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Obama says he's committed to immigration reform

WASHINGTON - Launching a fresh effort toward acomprehensive immigration overhaul, President Barack Obama saidThursday that a bipartisan bill on the "sensitive and volatilepolitical issue" will be difficult but must get under way thisyear.

"It's going it require some heavy lifting," Obama said as hehosted a meeting of about 30 lawmakers whose views on immigrationspan the ideological spectrum. "It's going to require a victory ofpracticality and common sense and good policy making overshort-term politics. That's what I'm committed to doing aspresident."

A sweeping immigration overhaul was a personal priority forObama's Republican predecessor, George W. Bush, who was soconfident of its chances that he once told reporters, "I'll seeyou at the bill signing."

But the bill collapsed in the Senate in 2007, mostly under theweight of criticism from conservatives who saw it as an amnestymeasure for illegal immigrants that was publicly unpopular andpolitically untenable.

Much of the debate centered on how to deal with the roughly 12million illegals already living in the United States.

Some believe Republicans are more motivated this time to get onboard, as immigration helped energize turnout toward Obama andother Democrats in the 2008 election.

Among the attendees Thursday was Obama's opponent in thepresidential election, Sen. John McCain, R-Ariz., who was ahigh-profile supporter of immigration reform, a position that costhim support within his own party. But McCain rallied to win theRepublican nomination for the presidency and Obama gave him specialrecognition for paying "a significant political cost for doing theright thing."

"There's not by any means consensus across the table," Obamasaid. "What I am encouraged by is that after all the overheatedrhetoric and the occasional demagoguery on all sides around thisissue, we've got a responsible set of leaders sitting around thetable who want to actively get something done."

Several lawmakers -- Democrats and Republicans -- said after themeeting that this year is the last chance to try again, perhaps fordecades.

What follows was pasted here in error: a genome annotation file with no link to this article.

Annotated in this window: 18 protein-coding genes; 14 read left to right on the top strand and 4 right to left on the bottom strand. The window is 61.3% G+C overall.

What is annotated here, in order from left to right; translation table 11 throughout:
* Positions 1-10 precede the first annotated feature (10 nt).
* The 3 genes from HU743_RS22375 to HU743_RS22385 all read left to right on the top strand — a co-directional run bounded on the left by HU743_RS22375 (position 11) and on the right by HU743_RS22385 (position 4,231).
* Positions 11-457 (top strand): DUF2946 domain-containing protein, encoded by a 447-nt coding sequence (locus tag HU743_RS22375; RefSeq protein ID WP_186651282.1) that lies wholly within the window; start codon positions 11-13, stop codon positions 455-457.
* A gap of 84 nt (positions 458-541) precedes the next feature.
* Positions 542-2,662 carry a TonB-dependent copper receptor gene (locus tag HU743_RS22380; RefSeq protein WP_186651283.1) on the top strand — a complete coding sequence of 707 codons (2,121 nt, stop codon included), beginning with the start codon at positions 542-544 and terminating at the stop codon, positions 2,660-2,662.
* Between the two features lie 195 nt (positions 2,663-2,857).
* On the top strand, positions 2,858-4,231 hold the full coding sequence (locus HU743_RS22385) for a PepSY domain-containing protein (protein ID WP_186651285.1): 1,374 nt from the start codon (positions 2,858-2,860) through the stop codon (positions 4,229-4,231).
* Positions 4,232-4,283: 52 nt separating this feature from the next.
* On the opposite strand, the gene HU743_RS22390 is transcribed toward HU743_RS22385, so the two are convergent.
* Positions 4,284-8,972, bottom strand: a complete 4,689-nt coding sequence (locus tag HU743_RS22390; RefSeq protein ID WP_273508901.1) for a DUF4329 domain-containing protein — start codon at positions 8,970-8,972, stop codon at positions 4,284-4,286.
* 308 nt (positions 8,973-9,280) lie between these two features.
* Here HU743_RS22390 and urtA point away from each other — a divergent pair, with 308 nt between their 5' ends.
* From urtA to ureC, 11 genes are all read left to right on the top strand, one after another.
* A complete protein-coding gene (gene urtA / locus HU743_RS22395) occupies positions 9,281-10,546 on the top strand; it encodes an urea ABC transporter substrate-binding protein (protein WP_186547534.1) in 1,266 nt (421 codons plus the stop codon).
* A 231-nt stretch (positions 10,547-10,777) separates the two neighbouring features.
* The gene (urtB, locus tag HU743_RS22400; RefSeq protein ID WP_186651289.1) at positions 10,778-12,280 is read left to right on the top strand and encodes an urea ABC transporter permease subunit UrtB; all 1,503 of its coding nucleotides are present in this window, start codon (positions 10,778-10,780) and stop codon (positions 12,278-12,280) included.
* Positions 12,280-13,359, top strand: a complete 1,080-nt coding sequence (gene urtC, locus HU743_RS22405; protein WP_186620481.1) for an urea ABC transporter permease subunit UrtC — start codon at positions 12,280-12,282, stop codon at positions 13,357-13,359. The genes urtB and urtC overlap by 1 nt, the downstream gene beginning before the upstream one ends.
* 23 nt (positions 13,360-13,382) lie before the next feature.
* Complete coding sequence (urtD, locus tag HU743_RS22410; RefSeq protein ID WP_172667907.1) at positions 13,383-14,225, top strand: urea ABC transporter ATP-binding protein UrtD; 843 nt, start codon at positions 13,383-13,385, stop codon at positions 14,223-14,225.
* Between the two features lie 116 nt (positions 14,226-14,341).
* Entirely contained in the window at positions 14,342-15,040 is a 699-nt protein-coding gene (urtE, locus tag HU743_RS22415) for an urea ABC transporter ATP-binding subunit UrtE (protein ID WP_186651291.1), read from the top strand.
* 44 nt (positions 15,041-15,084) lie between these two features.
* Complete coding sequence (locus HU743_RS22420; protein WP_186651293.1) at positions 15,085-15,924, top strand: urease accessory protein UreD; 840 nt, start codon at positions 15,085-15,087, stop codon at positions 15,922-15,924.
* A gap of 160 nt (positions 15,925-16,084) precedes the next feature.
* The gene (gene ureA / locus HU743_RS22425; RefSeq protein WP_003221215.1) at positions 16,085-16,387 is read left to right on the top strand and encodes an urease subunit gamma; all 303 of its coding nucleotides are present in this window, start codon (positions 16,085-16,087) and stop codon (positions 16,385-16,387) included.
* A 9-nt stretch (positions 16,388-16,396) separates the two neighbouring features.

"We've got one more chance to do this," said Sen. LindseyGraham, R-S.C. "If we fail this time around, no politician isgoing to take this up in a generation."

Obama announced that Homeland Security Secretary JanetNapolitano will lead a group of lawmakers on the issue from theHouse and Senate "to start systematically working through" thestickiest, most emotional questions.

One of those is whether a worker verification system is needed,such as a fraud-resistent, biometric card to catch employers whoemploy undocumented workers.

Another is how -- or whether -- to create a path to citizenshipfor the 12 million illegal immigrants.

Still another tough issue is whether to expand guest workerprograms. Business groups support it, but labor union leaders havejoined together this time to oppose it. Unions have called forcreation of an independent government commission to decide futureimmigration of temporary and permanent workers based on labormarket needs.

But addressing reporters on the White House driveway, McCainsaid, "We don't need a commission." He said he would not supportany bill without an expanded temporary guest worker program, andcalled on Obama to use his clout with organized labor to get themto ease their opposition.

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